The movie starts after the death of Grandma Leigh, Toni Colette's estranged mother who - unbeknownst to her at the time - is a powerful cult leader that worships a demon called Paimon, who is one of the Kings of Hell. He needs a suitable human to possess for a resurrection and the Leigh's are of direct bloodline for this occurrence. Because of the tragedies that Grandma Leigh put her family through she sets her sights on her daughter's children, but this is really only the background to the story.
Clearly haunted by her upbringing, Annie (Colette) has been seen sleepwalking and been known to throw paint thinner on her kids to set them alight, suggesting a sub-conscious need to protect them from Paimon, but only sets about causing rifts between her family. She starts to feel like her grandmother is haunting her and we are set up for a classic haunting tale - but then the film takes a horrific turn in the terrifying decapitation of the special needs sister Charlie, who in an prophylactic shock sticks her head out of the car and is killed. It's a harrowing scene, especially as we follow older brother Peter who goes into a deep state of shock.
Still haunted by tragedy (in some of the best acting I have ever seen) Annie tries to make sense of seeing the apparition of her mother and the traumas of her path and ends up conducting a seance to try and speak to Charlie, only to unwittingly be tricked into summoning Paimon instead, who takes control of Peter's body in a terrifying ritual that smacks of classic horror movie endings.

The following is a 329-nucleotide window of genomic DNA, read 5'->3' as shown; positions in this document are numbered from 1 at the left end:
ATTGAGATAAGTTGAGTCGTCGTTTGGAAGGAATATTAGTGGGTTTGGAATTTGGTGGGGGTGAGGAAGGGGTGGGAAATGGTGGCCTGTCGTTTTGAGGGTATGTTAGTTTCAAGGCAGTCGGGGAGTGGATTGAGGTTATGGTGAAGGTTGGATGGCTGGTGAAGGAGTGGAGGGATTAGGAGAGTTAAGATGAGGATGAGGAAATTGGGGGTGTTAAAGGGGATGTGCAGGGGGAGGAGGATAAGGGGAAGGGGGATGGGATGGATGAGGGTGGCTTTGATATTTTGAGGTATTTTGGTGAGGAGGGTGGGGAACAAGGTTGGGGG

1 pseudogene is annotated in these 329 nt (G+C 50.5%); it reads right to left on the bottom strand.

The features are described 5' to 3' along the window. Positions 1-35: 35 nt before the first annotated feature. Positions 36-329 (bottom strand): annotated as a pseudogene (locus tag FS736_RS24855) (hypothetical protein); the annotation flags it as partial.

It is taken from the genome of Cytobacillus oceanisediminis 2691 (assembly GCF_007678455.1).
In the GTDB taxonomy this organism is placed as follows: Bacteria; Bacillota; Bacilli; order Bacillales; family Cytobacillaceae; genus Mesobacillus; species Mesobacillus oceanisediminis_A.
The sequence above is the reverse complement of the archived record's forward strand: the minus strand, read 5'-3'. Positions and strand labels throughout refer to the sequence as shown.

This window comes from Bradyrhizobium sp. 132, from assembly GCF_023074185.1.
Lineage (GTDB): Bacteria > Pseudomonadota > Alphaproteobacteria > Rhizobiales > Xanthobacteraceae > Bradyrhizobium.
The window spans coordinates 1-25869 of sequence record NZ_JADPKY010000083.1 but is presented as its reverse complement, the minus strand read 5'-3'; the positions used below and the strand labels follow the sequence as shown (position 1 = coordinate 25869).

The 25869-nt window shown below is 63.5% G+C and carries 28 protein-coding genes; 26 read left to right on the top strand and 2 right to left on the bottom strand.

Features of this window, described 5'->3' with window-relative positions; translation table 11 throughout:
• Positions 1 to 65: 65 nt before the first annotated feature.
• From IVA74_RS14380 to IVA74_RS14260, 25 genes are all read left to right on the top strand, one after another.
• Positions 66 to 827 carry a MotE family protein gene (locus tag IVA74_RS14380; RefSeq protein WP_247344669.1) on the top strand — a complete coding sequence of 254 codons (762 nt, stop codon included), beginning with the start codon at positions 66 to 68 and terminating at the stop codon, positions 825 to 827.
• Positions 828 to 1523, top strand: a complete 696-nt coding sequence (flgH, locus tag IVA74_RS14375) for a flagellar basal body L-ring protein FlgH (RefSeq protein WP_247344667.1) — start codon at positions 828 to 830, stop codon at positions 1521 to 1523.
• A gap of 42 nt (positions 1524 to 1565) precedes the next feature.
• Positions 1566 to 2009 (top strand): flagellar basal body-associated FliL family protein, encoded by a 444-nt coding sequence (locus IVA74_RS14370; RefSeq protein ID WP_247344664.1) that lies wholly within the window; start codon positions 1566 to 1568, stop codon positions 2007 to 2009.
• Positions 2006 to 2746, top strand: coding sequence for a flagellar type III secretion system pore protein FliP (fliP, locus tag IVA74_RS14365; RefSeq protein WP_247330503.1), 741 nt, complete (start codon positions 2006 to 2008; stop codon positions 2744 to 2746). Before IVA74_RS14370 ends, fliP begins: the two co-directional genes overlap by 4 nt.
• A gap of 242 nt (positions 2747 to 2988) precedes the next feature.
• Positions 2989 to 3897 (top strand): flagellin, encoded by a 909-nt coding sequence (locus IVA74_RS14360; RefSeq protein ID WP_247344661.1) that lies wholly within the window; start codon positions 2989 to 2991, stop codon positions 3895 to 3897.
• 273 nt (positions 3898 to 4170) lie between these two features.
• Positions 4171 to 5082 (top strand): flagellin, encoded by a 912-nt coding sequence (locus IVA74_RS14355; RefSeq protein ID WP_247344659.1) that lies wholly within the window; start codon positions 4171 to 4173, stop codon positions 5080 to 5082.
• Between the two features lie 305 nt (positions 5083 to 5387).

Get Out is the perfect social commentary for racism with a horror twist. This 2017 movie created by Jordan Peele put Peele on the map when it came to horror, but it also turned the classic horror trope of the "black character" always getting killed off first. Get Out stars Daniel Kaluuya as Chris, the hard-working and quite wholesome main character who just happens to be dating white girl Rose (Played by Allison Williams). Their relationship has progressed enough that Rose takes Chris home to meet her extremely accommodating parents (played by Catherine Keener and Bradley Whitford) who Chris takes to be simply nervous about their daughter's inter-racial relationship.